EGU General Assembly 2023
© Author(s) 2023. This work is distributed under
the Creative Commons Attribution 4.0 License.

An investigation of the contributions of VOCs to urban ozone production in the U.K.

Rayne Holland, M. Anwar H. Khan, and Dudley Shallcross
Rayne Holland et al.
  • School of Chemistry, University of Bristol, Bristol BS8 1TS, UK

Ambient concentrations of 23 volatile organic compounds (VOCs) measured at London Marylebone Road (LMR), an urban traffic site in the UK were analysed over a period of 22 years (1998-2019) to assess the impact of pollution control strategies. A significant decrease in ambient concentration is seen for the majority of VOCs analysed with total VOC burden decreasing by 76% across the period studied, likely as a result of legislative controls. This analysis was extended to consider the contribution of VOCs to ozone formation at this site utilising POCP values. Similarly, the overall reactivity of the VOC burden at LMR has resulted in a significant decrease of just under 12% per year in ozone formation potential over 1998-2019 at this site. The declines in ozone formation potential for VOCs associated with road traffic emissions are all in good agreement at 11-13% decrease per year. VOCs related to non-traffic sources, namely ethane and propane from natural gas leakage, did not see a significant decline over the study period. The variation and composition of the overall VOC burden was compared across three decadal time periods (1998-2000, 2001-2010, 2011-2019) and saw an increase in significance of these pollutants (with ethane and propane moving from the fifth and eleventh largest contributors in 1998-2000 to the first and second largest contributors in 2011-2019, respectively) suggesting they are not sufficiently controlled under current legislation. The increase in significance of ethane and propane was mirrored in their contribution to ozone generation potential but ethene continues to substantially dominate in contribution to ozone formation potential by a factor of 4 and 5 compared with ethane and propane, respectively. Alkanes are typically considered to be less important in the context of ozone formation potential due to their low reactivity in comparison to other VOCs. Analysis presented herein demonstrates the negative impact of ignoring such emissions as their influence begins to grow such that alkanes now represent 3 of the 5 highest contributors to tropospheric ozone formation at this site (in order of contribution: ethene > propene > n-butane > ethane > propane). The importance of high-quality gas-phase kinetic studies to determine the impact of VOCs in ozone production is clear and the usefulness of metrics such as POCPs is demonstrated.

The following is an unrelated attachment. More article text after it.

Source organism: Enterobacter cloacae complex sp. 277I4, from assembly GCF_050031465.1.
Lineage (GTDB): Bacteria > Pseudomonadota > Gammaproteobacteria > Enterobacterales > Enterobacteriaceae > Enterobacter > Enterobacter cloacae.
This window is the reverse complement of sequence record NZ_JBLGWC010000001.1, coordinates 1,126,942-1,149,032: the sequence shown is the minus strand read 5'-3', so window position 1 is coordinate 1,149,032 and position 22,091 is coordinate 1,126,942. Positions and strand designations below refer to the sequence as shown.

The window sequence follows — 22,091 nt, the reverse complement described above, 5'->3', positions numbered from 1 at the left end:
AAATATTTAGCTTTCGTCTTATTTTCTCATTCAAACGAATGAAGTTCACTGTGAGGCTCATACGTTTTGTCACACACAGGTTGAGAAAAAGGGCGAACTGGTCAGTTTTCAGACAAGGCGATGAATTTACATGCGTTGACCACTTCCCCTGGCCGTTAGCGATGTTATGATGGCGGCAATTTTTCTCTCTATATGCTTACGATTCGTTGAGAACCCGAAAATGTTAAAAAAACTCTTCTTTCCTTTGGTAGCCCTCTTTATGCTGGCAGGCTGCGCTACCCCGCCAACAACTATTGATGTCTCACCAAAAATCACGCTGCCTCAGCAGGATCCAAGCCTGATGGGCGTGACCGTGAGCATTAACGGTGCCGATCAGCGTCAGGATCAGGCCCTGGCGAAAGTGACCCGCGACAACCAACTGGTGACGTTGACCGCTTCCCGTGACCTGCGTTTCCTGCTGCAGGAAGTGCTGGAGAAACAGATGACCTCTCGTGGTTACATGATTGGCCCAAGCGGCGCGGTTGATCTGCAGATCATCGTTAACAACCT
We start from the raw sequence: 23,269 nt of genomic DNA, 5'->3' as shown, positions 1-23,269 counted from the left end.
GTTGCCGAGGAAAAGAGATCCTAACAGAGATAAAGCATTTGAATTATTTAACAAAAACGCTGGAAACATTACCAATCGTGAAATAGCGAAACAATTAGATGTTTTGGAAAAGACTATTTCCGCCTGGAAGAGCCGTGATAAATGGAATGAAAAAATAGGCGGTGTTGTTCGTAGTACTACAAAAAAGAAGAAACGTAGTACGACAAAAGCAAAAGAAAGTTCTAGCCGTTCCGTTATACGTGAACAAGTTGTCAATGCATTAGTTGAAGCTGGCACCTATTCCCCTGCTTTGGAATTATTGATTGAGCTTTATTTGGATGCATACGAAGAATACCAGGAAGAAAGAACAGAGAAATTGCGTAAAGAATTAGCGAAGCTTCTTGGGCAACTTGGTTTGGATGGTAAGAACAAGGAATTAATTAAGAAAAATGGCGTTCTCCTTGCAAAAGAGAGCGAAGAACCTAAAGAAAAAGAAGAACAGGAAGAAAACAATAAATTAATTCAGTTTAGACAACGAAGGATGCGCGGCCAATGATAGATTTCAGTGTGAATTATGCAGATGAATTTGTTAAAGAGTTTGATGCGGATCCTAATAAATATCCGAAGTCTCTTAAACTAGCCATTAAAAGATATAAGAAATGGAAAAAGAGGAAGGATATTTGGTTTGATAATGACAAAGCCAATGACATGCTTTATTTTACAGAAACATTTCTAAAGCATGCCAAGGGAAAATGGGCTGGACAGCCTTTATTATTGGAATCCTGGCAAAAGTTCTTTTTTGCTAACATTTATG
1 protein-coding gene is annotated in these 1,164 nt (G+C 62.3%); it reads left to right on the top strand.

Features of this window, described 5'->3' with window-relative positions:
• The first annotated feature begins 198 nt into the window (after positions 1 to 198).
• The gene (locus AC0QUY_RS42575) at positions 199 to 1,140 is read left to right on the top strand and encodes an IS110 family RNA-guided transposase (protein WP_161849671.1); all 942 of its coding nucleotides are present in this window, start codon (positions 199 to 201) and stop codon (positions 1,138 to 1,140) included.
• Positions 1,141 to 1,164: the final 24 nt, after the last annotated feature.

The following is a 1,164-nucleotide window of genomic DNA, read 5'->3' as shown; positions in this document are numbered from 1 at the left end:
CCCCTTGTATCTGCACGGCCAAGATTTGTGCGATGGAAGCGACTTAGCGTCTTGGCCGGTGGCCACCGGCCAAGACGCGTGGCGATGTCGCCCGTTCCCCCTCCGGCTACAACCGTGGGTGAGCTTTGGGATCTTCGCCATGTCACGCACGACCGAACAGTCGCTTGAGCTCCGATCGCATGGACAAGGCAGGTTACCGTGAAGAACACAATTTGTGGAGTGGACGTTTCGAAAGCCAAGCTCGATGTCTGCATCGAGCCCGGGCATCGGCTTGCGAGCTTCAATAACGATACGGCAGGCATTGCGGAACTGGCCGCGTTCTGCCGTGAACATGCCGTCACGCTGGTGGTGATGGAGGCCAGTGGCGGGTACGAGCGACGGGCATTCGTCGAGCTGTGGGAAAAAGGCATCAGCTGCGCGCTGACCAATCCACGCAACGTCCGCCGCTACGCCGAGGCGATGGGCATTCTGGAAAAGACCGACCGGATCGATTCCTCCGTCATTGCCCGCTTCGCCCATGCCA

How to cite: Holland, R., Khan, M. A. H., and Shallcross, D.: An investigation of the contributions of VOCs to urban ozone production in the U.K., EGU General Assembly 2023, Vienna, Austria, 24–28 Apr 2023, EGU23-2687,, 2023.